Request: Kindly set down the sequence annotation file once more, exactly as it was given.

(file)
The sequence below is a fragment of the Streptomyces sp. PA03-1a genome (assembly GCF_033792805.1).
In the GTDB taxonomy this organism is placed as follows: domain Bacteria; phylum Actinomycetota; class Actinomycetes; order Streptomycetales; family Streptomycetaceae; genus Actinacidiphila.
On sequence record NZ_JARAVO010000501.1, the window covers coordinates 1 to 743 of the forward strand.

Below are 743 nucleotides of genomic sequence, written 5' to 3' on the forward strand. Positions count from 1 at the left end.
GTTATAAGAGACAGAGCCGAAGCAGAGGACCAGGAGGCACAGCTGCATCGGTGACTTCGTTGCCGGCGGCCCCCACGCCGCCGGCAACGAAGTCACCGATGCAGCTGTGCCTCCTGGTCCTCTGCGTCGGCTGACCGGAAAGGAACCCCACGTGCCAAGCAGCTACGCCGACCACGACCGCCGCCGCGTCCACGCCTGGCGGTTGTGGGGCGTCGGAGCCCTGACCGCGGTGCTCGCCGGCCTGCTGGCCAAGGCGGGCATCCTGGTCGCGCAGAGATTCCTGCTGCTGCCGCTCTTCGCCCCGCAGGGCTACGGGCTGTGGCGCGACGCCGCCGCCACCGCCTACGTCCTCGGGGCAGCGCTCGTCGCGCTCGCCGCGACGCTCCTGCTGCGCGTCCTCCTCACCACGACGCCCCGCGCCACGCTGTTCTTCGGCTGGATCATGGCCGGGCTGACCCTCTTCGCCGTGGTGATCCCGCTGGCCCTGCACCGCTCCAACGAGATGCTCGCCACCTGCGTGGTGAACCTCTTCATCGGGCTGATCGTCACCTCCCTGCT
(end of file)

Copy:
The sequence below is a fragment of the Streptomyces sp. PA03-1a genome (assembly GCF_033792805.1).
In the GTDB taxonomy this organism is placed as follows: domain Bacteria; phylum Actinomycetota; class Actinomycetes; order Streptomycetales; family Streptomycetaceae; genus Actinacidiphila.
On sequence record NZ_JARAVO010000501.1, the window covers coordinates 1 to 743 of the forward strand.

Below are 743 nucleotides of genomic sequence, written 5' to 3' on the forward strand. Positions count from 1 at the left end.
GTTATAAGAGACAGAGCCGAAGCAGAGGACCAGGAGGCACAGCTGCATCGGTGACTTCGTTGCCGGCGGCCCCCACGCCGCCGGCAACGAAGTCACCGATGCAGCTGTGCCTCCTGGTCCTCTGCGTCGGCTGACCGGAAAGGAACCCCACGTGCCAAGCAGCTACGCCGACCACGACCGCCGCCGCGTCCACGCCTGGCGGTTGTGGGGCGTCGGAGCCCTGACCGCGGTGCTCGCCGGCCTGCTGGCCAAGGCGGGCATCCTGGTCGCGCAGAGATTCCTGCTGCTGCCGCTCTTCGCCCCGCAGGGCTACGGGCTGTGGCGCGACGCCGCCGCCACCGCCTACGTCCTCGGGGCAGCGCTCGTCGCGCTCGCCGCGACGCTCCTGCTGCGCGTCCTCCTCACCACGACGCCCCGCGCCACGCTGTTCTTCGGCTGGATCATGGCCGGGCTGACCCTCTTCGCCGTGGTGATCCCGCTGGCCCTGCACCGCTCCAACGAGATGCTCGCCACCTGCGTGGTGAACCTCTTCATCGGGCTGATCGTCACCTCCCTGCT